For more details, take a look at the press release we distributed earlier today:

ALPHA AND ACCESS: Only one can get your desktop
apps to the web

To download "Alpha Five Web Applications for Access Developers," visit our free download page.

Thursday, August 19, 2010

New white paper shows Microsoft Access developers how to migrate desktop applications to the Web with Alpha Five

It's no secret that some Microsoft Access developers are disappointed with the options they're given to deploy an application to the cloud in Microsoft Access 2010. I've written a few blog posts on it and we even jumped deeper into developers' options in the white paper, "Web-enabling Microsoft Access: A cost/benefit analysis for developers considering Access 2010."

Now we've taken it one step further. For Microsoft Access developers who want to get their desktop applications on the Web, download Alpha Software's newest white paper, "Alpha Five Web Applications for Access Developers."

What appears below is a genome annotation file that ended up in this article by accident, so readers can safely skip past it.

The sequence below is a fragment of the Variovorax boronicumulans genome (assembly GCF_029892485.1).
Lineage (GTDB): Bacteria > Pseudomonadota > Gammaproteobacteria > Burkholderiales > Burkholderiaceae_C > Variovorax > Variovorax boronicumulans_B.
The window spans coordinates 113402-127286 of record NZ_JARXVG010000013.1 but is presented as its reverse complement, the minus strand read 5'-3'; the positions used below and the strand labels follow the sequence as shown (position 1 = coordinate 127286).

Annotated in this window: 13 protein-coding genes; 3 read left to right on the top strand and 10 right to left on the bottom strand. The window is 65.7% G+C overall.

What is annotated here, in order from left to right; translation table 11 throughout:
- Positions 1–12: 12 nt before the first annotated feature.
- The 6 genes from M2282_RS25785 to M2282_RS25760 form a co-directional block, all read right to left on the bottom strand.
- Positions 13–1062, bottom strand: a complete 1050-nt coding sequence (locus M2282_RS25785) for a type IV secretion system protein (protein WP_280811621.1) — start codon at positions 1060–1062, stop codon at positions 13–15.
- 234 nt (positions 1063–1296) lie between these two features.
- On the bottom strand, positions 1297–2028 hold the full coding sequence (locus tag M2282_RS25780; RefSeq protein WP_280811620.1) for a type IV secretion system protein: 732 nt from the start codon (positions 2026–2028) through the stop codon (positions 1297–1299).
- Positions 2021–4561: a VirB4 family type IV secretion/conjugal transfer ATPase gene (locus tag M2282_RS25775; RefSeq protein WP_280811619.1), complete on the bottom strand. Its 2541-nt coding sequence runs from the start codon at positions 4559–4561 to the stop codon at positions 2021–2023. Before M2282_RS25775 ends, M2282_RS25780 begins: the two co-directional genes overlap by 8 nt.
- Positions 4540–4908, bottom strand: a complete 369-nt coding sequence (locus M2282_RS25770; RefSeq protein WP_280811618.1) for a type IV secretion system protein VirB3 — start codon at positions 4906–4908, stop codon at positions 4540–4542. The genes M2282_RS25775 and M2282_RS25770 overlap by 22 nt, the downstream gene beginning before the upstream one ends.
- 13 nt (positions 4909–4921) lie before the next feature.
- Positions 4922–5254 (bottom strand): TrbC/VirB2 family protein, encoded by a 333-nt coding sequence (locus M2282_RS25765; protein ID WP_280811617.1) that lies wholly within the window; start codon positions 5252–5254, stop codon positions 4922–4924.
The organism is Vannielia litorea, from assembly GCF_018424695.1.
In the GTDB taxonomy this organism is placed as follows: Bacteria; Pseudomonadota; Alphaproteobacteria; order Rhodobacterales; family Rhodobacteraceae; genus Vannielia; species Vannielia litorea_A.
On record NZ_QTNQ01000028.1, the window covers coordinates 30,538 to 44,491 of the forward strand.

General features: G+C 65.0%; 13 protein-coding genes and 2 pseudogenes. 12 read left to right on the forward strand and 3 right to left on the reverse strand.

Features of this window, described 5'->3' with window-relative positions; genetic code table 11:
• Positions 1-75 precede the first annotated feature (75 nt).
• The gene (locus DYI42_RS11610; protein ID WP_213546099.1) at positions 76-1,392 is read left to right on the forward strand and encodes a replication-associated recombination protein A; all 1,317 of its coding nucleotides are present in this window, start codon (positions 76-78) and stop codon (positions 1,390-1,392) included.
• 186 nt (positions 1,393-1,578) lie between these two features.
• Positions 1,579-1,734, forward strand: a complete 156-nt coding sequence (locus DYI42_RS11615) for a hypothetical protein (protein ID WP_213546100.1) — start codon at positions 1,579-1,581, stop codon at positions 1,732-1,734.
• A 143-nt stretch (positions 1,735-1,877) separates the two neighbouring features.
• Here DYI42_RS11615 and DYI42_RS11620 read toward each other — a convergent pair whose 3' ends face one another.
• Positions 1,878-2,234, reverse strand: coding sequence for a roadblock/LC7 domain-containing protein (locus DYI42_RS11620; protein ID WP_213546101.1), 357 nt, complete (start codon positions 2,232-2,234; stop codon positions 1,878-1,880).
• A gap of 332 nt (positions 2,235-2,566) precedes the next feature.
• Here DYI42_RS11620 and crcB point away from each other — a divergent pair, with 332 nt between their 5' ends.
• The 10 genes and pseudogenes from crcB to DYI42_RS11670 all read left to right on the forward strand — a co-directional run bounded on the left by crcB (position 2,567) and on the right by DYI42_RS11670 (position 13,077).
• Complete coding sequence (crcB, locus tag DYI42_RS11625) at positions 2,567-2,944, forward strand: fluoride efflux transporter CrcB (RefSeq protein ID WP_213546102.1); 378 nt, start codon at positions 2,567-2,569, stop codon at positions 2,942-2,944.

This 57-page, hands-on tutorial shows Access developers how to move a MSFT Access desktop application to the Web with Alpha Five Version 10 or later. It's penned by Dr. Martin Heller, Alpha Software's VP of Education and Technology. He demonstrates how easy it is to do by walking you through the process step by step.

For the Access developers still on the fence about migrating your Access desktop application to the Web with Alpha Five, still give the white paper a read. You don't have to follow along on your computer, but I believe it will be a valuable resource to hold on to for when you're ready to make the switch.

Tuesday, July 27, 2010

New white paper explores ROI of Microsoft Access 2010 for Web applications